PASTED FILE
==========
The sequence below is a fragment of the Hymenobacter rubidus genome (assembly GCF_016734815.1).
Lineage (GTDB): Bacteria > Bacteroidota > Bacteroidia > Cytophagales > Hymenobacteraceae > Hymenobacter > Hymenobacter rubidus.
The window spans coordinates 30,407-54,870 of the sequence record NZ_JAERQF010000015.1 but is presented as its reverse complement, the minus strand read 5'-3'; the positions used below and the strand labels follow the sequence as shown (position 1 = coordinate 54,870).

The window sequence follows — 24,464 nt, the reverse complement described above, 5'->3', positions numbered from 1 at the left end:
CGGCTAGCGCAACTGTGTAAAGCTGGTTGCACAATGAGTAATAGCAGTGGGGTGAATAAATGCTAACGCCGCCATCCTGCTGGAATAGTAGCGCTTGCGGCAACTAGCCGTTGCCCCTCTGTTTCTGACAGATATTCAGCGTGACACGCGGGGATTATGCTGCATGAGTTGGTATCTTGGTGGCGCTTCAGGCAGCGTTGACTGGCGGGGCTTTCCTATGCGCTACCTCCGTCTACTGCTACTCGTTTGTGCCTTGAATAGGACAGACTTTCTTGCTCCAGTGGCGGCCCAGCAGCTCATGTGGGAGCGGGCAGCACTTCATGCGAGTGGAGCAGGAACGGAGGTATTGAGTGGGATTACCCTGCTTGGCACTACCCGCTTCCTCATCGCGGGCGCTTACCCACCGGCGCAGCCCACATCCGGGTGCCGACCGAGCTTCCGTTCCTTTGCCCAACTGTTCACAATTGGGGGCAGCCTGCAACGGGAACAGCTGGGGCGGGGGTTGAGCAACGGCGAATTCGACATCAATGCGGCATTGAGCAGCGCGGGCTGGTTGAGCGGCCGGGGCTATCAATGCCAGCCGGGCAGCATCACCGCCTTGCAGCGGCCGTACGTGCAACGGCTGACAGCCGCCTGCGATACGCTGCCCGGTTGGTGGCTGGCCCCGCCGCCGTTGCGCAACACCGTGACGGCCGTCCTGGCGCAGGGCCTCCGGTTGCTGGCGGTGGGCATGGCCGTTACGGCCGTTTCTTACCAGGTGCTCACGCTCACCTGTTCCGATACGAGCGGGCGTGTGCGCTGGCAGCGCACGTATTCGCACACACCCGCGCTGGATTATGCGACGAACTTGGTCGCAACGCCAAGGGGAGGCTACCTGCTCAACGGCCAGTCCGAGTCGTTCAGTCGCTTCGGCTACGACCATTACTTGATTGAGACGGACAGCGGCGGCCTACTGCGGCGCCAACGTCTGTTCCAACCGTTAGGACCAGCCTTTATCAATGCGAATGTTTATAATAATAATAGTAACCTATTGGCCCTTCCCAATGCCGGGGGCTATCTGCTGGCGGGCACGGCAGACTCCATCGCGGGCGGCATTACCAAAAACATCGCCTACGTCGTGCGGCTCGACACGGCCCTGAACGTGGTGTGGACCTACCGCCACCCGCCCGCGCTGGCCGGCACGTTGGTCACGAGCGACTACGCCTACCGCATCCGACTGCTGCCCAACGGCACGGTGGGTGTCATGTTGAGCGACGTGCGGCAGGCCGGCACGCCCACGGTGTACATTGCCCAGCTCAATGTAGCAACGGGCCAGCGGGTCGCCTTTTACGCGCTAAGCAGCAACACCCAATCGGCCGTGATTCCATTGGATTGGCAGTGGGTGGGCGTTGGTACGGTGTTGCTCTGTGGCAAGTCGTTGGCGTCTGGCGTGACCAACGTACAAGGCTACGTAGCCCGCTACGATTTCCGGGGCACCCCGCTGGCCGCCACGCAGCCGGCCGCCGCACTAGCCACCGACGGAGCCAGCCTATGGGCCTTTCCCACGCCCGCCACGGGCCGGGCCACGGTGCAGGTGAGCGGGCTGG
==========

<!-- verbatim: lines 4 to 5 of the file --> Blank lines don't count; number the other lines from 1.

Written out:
The window sequence follows — 24,464 nt, the reverse complement described above, 5'->3', positions numbered from 1 at the left end:
CGGCTAGCGCAACTGTGTAAAGCTGGTTGCACAATGAGTAATAGCAGTGGGGTGAATAAATGCTAACGCCGCCATCCTGCTGGAATAGTAGCGCTTGCGGCAACTAGCCGTTGCCCCTCTGTTTCTGACAGATATTCAGCGTGACACGCGGGGATTATGCTGCATGAGTTGGTATCTTGGTGGCGCTTCAGGCAGCGTTGACTGGCGGGGCTTTCCTATGCGCTACCTCCGTCTACTGCTACTCGTTTGTGCCTTGAATAGGACAGACTTTCTTGCTCCAGTGGCGGCCCAGCAGCTCATGTGGGAGCGGGCAGCACTTCATGCGAGTGGAGCAGGAACGGAGGTATTGAGTGGGATTACCCTGCTTGGCACTACCCGCTTCCTCATCGCGGGCGCTTACCCACCGGCGCAGCCCACATCCGGGTGCCGACCGAGCTTCCGTTCCTTTGCCCAACTGTTCACAATTGGGGGCAGCCTGCAACGGGAACAGCTGGGGCGGGGGTTGAGCAACGGCGAATTCGACATCAATGCGGCATTGAGCAGCGCGGGCTGGTTGAGCGGCCGGGGCTATCAATGCCAGCCGGGCAGCATCACCGCCTTGCAGCGGCCGTACGTGCAACGGCTGACAGCCGCCTGCGATACGCTGCCCGGTTGGTGGCTGGCCCCGCCGCCGTTGCGCAACACCGTGACGGCCGTCCTGGCGCAGGGCCTCCGGTTGCTGGCGGTGGGCATGGCCGTTACGGCCGTTTCTTACCAGGTGCTCACGCTCACCTGTTCCGATACGAGCGGGCGTGTGCGCTGGCAGCGCACGTATTCGCACACACCCGCGCTGGATTATGCGACGAACTTGGTCGCAACGCCAAGGGGAGGCTACCTGCTCAACGGCCAGTCCGAGTCGTTCAGTCGCTTCGGCTACGACCATTACTTGATTGAGACGGACAGCGGCGGCCTACTGCGGCGCCAACGTCTGTTCCAACCGTTAGGACCAGCCTTTATCAATGCGAATGTTTATAATAATAATAGTAACCTATTGGCCCTTCCCAATGCCGGGGGCTATCTGCTGGCGGGCACGGCAGACTCCATCGCGGGCGGCATTACCAAAAACATCGCCTACGTCGTGCGGCTCGACACGGCCCTGAACGTGGTGTGGACCTACCGCCACCCGCCCGCGCTGGCCGGCACGTTGGTCACGAGCGACTACGCCTACCGCATCCGACTGCTGCCCAACGGCACGGTGGGTGTCATGTTGAGCGACGTGCGGCAGGCCGGCACGCCCACGGTGTACATTGCCCAGCTCAATGTAGCAACGGGCCAGCGGGTCGCCTTTTACGCGCTAAGCAGCAACACCCAATCGGCCGTGATTCCATTGGATTGGCAGTGGGTGGGCGTTGGTACGGTGTTGCTCTGTGGCAAGTCGTTGGCGTCTGGCGTGACCAACGTACAAGGCTACGTAGCCCGCTACGATTTCCGGGGCACCCCGCTGGCCGCCACGCAGCCGGCCGCCGCACTAGCCACCGACGGAGCCAGCCTATGGGCCTTTCCCACGCCCGCCACGGGCCGGGCCACGGTGCAGGTGAGCGGGCTGG